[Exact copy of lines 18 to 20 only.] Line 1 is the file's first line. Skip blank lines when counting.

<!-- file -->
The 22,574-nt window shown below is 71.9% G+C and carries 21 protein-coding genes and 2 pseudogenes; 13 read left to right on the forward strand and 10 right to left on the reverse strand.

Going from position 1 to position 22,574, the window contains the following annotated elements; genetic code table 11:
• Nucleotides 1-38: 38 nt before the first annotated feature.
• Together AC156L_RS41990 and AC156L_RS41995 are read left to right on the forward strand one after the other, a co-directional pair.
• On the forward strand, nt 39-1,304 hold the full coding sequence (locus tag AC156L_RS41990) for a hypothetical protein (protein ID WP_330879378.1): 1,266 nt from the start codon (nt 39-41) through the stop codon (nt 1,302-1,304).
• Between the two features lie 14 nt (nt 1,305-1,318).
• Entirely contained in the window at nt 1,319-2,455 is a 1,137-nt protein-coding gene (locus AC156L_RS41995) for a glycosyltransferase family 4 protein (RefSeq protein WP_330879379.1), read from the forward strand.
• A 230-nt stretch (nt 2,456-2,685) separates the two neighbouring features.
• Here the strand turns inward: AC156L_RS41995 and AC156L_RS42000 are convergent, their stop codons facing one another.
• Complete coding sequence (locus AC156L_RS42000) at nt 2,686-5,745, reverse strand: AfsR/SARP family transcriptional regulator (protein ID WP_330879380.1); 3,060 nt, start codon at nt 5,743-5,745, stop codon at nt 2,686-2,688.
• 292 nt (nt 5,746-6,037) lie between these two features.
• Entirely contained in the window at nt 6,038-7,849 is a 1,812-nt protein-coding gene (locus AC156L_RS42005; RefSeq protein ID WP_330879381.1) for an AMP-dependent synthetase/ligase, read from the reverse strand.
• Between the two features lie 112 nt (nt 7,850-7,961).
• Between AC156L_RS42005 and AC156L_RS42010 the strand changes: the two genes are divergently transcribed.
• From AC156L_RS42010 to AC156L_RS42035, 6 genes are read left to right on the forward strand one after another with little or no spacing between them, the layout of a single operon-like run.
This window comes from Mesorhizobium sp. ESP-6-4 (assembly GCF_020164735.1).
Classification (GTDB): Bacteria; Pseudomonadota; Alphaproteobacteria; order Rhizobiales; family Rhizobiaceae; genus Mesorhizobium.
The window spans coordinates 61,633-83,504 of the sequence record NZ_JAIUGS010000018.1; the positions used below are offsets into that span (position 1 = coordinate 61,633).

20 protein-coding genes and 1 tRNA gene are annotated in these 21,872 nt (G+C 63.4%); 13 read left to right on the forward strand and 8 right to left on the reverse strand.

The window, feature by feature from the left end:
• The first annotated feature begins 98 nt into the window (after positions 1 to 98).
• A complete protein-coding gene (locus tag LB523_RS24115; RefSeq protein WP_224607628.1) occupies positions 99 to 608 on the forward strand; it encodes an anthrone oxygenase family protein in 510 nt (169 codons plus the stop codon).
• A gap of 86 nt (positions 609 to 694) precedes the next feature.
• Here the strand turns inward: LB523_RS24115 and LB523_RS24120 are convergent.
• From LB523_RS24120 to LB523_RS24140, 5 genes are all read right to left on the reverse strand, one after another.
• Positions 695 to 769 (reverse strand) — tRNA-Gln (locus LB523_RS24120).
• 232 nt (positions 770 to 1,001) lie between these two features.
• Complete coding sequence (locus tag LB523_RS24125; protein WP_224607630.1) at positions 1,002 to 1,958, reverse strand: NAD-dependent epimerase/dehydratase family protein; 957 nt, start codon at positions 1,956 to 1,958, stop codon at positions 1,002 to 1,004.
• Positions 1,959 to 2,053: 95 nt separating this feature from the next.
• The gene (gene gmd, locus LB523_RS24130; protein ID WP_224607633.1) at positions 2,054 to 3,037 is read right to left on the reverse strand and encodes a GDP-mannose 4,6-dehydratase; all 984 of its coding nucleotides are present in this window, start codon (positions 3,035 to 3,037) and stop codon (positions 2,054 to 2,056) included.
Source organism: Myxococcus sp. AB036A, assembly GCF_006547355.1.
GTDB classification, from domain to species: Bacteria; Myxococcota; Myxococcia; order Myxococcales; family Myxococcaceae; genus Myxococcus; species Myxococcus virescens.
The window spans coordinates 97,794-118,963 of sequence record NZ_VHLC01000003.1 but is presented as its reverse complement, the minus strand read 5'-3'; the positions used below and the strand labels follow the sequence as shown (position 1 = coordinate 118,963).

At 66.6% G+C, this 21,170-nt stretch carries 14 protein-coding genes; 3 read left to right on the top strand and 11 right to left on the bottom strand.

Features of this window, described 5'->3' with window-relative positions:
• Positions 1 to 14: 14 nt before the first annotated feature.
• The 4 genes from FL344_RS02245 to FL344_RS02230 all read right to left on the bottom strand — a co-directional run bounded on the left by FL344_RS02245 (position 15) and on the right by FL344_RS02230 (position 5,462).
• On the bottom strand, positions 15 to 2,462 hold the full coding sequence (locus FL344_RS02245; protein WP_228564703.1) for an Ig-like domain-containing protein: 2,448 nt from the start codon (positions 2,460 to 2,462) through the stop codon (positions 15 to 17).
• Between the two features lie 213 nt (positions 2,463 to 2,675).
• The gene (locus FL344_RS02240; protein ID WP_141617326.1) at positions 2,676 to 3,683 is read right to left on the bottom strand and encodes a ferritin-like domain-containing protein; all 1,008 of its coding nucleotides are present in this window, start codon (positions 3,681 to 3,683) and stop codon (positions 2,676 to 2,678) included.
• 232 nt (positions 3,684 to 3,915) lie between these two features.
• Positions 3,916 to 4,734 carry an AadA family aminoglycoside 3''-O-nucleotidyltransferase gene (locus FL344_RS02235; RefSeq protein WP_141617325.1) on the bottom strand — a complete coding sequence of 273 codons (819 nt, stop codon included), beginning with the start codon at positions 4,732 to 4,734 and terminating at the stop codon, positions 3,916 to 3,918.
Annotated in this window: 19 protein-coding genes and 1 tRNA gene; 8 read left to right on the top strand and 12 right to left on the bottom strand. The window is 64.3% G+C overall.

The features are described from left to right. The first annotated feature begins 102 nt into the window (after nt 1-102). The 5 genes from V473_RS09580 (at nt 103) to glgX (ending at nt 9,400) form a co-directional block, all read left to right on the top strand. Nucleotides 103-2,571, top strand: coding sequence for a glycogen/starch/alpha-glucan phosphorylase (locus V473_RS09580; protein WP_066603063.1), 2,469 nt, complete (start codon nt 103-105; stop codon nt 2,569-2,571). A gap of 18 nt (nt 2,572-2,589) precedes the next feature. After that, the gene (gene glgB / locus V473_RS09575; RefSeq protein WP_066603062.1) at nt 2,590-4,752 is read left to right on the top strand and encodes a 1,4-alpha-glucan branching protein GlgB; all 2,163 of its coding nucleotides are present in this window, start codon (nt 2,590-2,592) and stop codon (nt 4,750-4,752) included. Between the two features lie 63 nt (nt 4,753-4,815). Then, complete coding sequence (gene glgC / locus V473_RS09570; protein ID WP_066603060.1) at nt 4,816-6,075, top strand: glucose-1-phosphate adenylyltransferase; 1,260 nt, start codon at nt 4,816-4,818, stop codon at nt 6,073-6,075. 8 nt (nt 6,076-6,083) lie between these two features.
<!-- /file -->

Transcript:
The window spans coordinates 61,633-83,504 of the sequence record NZ_JAIUGS010000018.1; the positions used below are offsets into that span (position 1 = coordinate 61,633).

20 protein-coding genes and 1 tRNA gene are annotated in these 21,872 nt (G+C 63.4%); 13 read left to right on the forward strand and 8 right to left on the reverse strand.

The window, feature by feature from the left end: